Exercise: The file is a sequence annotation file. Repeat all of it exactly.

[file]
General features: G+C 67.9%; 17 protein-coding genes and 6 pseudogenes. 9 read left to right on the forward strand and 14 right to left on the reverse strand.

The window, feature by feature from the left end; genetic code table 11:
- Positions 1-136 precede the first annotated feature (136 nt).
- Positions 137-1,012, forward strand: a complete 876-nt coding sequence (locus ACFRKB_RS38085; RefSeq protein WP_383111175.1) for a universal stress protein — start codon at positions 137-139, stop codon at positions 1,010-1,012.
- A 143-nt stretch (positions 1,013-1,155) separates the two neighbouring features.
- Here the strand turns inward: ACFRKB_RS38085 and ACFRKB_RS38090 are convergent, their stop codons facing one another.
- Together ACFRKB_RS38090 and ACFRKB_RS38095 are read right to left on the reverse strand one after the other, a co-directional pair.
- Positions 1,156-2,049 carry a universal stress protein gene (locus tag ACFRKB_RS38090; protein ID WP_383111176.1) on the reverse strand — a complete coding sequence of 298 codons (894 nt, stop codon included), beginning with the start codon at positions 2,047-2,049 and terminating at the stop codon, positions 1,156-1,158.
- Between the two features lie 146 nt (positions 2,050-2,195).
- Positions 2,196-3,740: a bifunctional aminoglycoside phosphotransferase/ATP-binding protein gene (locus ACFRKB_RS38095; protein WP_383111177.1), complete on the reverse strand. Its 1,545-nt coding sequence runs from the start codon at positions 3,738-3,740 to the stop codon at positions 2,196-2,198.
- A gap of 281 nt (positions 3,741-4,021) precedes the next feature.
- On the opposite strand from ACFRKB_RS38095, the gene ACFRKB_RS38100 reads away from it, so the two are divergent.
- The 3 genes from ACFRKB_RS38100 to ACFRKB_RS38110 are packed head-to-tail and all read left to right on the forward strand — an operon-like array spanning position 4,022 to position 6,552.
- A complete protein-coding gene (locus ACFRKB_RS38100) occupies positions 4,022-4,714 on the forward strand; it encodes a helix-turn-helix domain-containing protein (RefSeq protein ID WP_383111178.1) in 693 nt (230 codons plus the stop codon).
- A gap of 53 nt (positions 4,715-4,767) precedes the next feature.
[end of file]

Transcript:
General features: G+C 67.9%; 17 protein-coding genes and 6 pseudogenes. 9 read left to right on the forward strand and 14 right to left on the reverse strand.

The window, feature by feature from the left end; genetic code table 11:
- Positions 1-136 precede the first annotated feature (136 nt).
- Positions 137-1,012, forward strand: a complete 876-nt coding sequence (locus ACFRKB_RS38085; RefSeq protein WP_383111175.1) for a universal stress protein — start codon at positions 137-139, stop codon at positions 1,010-1,012.
- A 143-nt stretch (positions 1,013-1,155) separates the two neighbouring features.
- Here the strand turns inward: ACFRKB_RS38085 and ACFRKB_RS38090 are convergent, their stop codons facing one another.
- Together ACFRKB_RS38090 and ACFRKB_RS38095 are read right to left on the reverse strand one after the other, a co-directional pair.
- Positions 1,156-2,049 carry a universal stress protein gene (locus tag ACFRKB_RS38090; protein ID WP_383111176.1) on the reverse strand — a complete coding sequence of 298 codons (894 nt, stop codon included), beginning with the start codon at positions 2,047-2,049 and terminating at the stop codon, positions 1,156-1,158.
- Between the two features lie 146 nt (positions 2,050-2,195).
- Positions 2,196-3,740: a bifunctional aminoglycoside phosphotransferase/ATP-binding protein gene (locus ACFRKB_RS38095; protein WP_383111177.1), complete on the reverse strand. Its 1,545-nt coding sequence runs from the start codon at positions 3,738-3,740 to the stop codon at positions 2,196-2,198.
- A gap of 281 nt (positions 3,741-4,021) precedes the next feature.
- On the opposite strand from ACFRKB_RS38095, the gene ACFRKB_RS38100 reads away from it, so the two are divergent.
- The 3 genes from ACFRKB_RS38100 to ACFRKB_RS38110 are packed head-to-tail and all read left to right on the forward strand — an operon-like array spanning position 4,022 to position 6,552.
- A complete protein-coding gene (locus ACFRKB_RS38100) occupies positions 4,022-4,714 on the forward strand; it encodes a helix-turn-helix domain-containing protein (RefSeq protein ID WP_383111178.1) in 693 nt (230 codons plus the stop codon).
- A gap of 53 nt (positions 4,715-4,767) precedes the next feature.